Google Maps Rival Gets a New-Generation Feature to Show the Accurate Speed Limit

Sygic's software can now read traffic signs 8 photos
Photo: Sygic
Sygic's truck navigation app on iPhoneSygic's truck navigation app on iPhoneSygic's truck navigation app on iPhoneSygic's truck navigation app on iPhoneSygic's truck navigation app on iPhoneSygic's truck navigation app on iPhoneSygic's truck navigation app on iPhone
Most navigation apps, be they Google Maps, Waze, or Apple Maps, can already show the speed limit based on their map data. In some cases, volunteers or users themselves can help refine the displayed information, therefore making the speed limits as accurate as possible.
But Sygic, who makes one of the most advanced mobile navigation solutions on the market, has come up with a brilliant idea that pushes this feature to a completely new level.

Thanks to a new feature called Sign Recognition, Sygic’s navigation software can now use a phone’s camera to scan the road signs and therefore accurately indicate the speed limit on the device’s screen.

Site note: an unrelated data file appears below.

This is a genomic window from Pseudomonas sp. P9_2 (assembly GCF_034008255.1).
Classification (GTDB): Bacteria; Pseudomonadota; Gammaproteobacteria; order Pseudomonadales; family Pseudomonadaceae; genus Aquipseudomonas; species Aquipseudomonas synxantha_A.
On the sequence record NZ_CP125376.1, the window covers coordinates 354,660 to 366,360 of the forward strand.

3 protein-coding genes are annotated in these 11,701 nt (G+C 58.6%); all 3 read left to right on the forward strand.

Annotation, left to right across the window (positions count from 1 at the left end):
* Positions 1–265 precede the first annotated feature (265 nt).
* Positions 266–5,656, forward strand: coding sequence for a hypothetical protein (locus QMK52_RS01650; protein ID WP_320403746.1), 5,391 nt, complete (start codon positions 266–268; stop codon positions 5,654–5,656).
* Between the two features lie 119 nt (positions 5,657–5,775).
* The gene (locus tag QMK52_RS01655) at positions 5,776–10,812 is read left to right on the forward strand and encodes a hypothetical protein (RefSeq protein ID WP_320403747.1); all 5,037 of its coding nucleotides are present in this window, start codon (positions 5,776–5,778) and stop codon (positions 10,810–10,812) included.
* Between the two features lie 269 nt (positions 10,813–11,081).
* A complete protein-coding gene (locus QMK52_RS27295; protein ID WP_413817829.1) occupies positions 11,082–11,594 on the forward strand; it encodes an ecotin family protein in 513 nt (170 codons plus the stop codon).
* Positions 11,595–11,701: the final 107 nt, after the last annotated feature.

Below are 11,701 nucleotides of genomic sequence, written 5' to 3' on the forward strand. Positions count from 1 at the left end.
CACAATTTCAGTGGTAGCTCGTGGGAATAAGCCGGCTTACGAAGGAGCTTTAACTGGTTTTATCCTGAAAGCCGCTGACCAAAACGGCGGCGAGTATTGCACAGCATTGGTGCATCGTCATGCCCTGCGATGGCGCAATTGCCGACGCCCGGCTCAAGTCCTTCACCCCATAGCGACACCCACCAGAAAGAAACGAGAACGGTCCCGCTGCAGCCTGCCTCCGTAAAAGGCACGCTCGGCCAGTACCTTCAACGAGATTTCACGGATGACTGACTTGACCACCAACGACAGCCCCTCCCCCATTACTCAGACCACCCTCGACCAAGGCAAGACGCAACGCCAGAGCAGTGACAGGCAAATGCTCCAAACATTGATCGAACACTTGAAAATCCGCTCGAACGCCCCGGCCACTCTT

In theory, this should make the speed information as accurate as possible, pretty much because it’s based on the current road signs, though on the other hand, it could also come with a series of limitations caused by the hardware itself.

For example, the mobile phone’s camera can have a hard time reading road signs in poor weather conditions or during the night, while low-end devices could end up struggling even during the day.

Sygic, however, says this is just the beginning of such a system, as it hopes a similar approach could eventually be used for more advanced implementations that would allow an algorithm to read much more information. Including number plates, traffic lights, and others, that is.

The new Sign Recognition feature is already available for Sygic users as part of update 20.9.0, though worth knowing is only Premium+ subscribers are getting it. However, it’s live on both iPhone and Android.

Sygic has therefore become the first navigation solution provider to offer such capabilities in its software, but it’s probably just a matter of time until other developers introduce similar features in their apps. Especially as the AR push is gaining more ground, that is, with Google itself also investing big on its front.

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About the author: Bogdan Popa
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Bogdan keeps an eye on how technology is taking over the car world. His long-term goals are buying an 18-wheeler because he needs more space for his kid’s toys, and convincing Google and Apple that Android Auto and CarPlay deserve at least as much attention as their phones.
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